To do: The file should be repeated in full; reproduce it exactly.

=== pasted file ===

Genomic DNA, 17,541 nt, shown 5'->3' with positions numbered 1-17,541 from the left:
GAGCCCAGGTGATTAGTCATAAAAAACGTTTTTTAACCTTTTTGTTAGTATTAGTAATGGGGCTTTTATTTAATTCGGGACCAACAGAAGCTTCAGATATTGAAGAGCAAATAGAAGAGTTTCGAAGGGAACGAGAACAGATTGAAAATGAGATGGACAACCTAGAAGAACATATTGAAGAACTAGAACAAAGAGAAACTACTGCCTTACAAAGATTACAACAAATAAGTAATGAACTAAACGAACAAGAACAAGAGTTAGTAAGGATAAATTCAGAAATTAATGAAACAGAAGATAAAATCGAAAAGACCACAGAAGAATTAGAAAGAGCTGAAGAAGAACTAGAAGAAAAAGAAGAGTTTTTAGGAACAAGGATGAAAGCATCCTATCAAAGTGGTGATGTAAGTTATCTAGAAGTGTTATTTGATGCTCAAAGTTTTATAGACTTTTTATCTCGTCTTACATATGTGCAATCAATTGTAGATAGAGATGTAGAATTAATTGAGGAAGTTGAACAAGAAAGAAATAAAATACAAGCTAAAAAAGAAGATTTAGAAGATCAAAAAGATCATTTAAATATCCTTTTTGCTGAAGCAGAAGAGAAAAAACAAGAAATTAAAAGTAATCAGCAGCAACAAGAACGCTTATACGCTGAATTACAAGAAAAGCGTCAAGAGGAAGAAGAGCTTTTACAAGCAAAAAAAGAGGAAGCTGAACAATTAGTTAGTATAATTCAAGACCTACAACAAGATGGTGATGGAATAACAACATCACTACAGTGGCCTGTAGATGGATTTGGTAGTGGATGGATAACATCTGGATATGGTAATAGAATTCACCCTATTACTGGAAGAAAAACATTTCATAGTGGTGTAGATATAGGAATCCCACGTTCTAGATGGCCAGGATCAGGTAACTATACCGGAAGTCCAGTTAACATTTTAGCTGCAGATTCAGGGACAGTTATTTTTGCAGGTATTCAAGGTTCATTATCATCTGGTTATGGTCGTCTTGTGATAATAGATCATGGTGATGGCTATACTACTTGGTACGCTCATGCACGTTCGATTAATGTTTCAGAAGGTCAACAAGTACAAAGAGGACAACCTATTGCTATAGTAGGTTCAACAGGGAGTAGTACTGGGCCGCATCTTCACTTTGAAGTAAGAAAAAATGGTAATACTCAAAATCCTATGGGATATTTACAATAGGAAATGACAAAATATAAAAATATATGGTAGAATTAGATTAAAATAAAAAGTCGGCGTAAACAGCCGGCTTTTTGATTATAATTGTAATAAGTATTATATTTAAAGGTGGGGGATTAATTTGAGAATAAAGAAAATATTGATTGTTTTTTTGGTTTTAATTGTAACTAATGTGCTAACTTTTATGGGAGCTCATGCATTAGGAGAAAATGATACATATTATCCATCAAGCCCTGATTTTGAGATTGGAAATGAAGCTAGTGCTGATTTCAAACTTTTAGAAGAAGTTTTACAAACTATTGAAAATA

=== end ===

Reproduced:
Genomic DNA, 17,541 nt, shown 5'->3' with positions numbered 1-17,541 from the left:
GAGCCCAGGTGATTAGTCATAAAAAACGTTTTTTAACCTTTTTGTTAGTATTAGTAATGGGGCTTTTATTTAATTCGGGACCAACAGAAGCTTCAGATATTGAAGAGCAAATAGAAGAGTTTCGAAGGGAACGAGAACAGATTGAAAATGAGATGGACAACCTAGAAGAACATATTGAAGAACTAGAACAAAGAGAAACTACTGCCTTACAAAGATTACAACAAATAAGTAATGAACTAAACGAACAAGAACAAGAGTTAGTAAGGATAAATTCAGAAATTAATGAAACAGAAGATAAAATCGAAAAGACCACAGAAGAATTAGAAAGAGCTGAAGAAGAACTAGAAGAAAAAGAAGAGTTTTTAGGAACAAGGATGAAAGCATCCTATCAAAGTGGTGATGTAAGTTATCTAGAAGTGTTATTTGATGCTCAAAGTTTTATAGACTTTTTATCTCGTCTTACATATGTGCAATCAATTGTAGATAGAGATGTAGAATTAATTGAGGAAGTTGAACAAGAAAGAAATAAAATACAAGCTAAAAAAGAAGATTTAGAAGATCAAAAAGATCATTTAAATATCCTTTTTGCTGAAGCAGAAGAGAAAAAACAAGAAATTAAAAGTAATCAGCAGCAACAAGAACGCTTATACGCTGAATTACAAGAAAAGCGTCAAGAGGAAGAAGAGCTTTTACAAGCAAAAAAAGAGGAAGCTGAACAATTAGTTAGTATAATTCAAGACCTACAACAAGATGGTGATGGAATAACAACATCACTACAGTGGCCTGTAGATGGATTTGGTAGTGGATGGATAACATCTGGATATGGTAATAGAATTCACCCTATTACTGGAAGAAAAACATTTCATAGTGGTGTAGATATAGGAATCCCACGTTCTAGATGGCCAGGATCAGGTAACTATACCGGAAGTCCAGTTAACATTTTAGCTGCAGATTCAGGGACAGTTATTTTTGCAGGTATTCAAGGTTCATTATCATCTGGTTATGGTCGTCTTGTGATAATAGATCATGGTGATGGCTATACTACTTGGTACGCTCATGCACGTTCGATTAATGTTTCAGAAGGTCAACAAGTACAAAGAGGACAACCTATTGCTATAGTAGGTTCAACAGGGAGTAGTACTGGGCCGCATCTTCACTTTGAAGTAAGAAAAAATGGTAATACTCAAAATCCTATGGGATATTTACAATAGGAAATGACAAAATATAAAAATATATGGTAGAATTAGATTAAAATAAAAAGTCGGCGTAAACAGCCGGCTTTTTGATTATAATTGTAATAAGTATTATATTTAAAGGTGGGGGATTAATTTGAGAATAAAGAAAATATTGATTGTTTTTTTGGTTTTAATTGTAACTAATGTGCTAACTTTTATGGGAGCTCATGCATTAGGAGAAAATGATACATATTATCCATCAAGCCCTGATTTTGAGATTGGAAATGAAGCTAGTGCTGATTTCAAACTTTTAGAAGAAGTTTTACAAACTATTGAAAATA